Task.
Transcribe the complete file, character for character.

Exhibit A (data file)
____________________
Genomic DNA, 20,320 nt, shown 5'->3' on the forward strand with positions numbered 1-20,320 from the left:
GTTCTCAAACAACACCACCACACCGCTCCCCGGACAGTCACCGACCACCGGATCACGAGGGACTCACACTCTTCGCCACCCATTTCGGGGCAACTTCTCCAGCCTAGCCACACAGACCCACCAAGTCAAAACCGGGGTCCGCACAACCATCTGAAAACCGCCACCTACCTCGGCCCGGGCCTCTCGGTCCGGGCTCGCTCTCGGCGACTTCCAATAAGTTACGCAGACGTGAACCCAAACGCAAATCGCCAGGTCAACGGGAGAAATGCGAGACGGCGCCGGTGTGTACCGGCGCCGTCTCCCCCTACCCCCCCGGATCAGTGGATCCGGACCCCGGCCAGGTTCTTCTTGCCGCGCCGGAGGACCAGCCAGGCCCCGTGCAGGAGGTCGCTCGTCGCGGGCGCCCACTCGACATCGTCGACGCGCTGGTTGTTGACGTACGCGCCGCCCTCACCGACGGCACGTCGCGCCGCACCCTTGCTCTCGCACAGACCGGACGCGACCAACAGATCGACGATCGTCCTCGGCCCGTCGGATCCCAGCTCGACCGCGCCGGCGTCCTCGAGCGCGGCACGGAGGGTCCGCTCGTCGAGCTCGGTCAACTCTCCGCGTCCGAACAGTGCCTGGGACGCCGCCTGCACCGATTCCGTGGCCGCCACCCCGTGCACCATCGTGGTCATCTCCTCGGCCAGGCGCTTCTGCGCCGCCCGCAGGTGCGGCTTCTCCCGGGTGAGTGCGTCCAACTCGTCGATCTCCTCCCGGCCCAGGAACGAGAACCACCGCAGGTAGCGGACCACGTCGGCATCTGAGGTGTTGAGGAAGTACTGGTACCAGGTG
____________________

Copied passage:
Genomic DNA, 20,320 nt, shown 5'->3' on the forward strand with positions numbered 1-20,320 from the left:
GTTCTCAAACAACACCACCACACCGCTCCCCGGACAGTCACCGACCACCGGATCACGAGGGACTCACACTCTTCGCCACCCATTTCGGGGCAACTTCTCCAGCCTAGCCACACAGACCCACCAAGTCAAAACCGGGGTCCGCACAACCATCTGAAAACCGCCACCTACCTCGGCCCGGGCCTCTCGGTCCGGGCTCGCTCTCGGCGACTTCCAATAAGTTACGCAGACGTGAACCCAAACGCAAATCGCCAGGTCAACGGGAGAAATGCGAGACGGCGCCGGTGTGTACCGGCGCCGTCTCCCCCTACCCCCCCGGATCAGTGGATCCGGACCCCGGCCAGGTTCTTCTTGCCGCGCCGGAGGACCAGCCAGGCCCCGTGCAGGAGGTCGCTCGTCGCGGGCGCCCACTCGACATCGTCGACGCGCTGGTTGTTGACGTACGCGCCGCCCTCACCGACGGCACGTCGCGCCGCACCCTTGCTCTCGCACAGACCGGACGCGACCAACAGATCGACGATCGTCCTCGGCCCGTCGGATCCCAGCTCGACCGCGCCGGCGTCCTCGAGCGCGGCACGGAGGGTCCGCTCGTCGAGCTCGGTCAACTCTCCGCGTCCGAACAGTGCCTGGGACGCCGCCTGCACCGATTCCGTGGCCGCCACCCCGTGCACCATCGTGGTCATCTCCTCGGCCAGGCGCTTCTGCGCCGCCCGCAGGTGCGGCTTCTCCCGGGTGAGTGCGTCCAACTCGTCGATCTCCTCCCGGCCCAGGAACGAGAACCACCGCAGGTAGCGGACCACGTCGGCATCTGAGGTGTTGAGGAAGTACTGGTACCAGGTG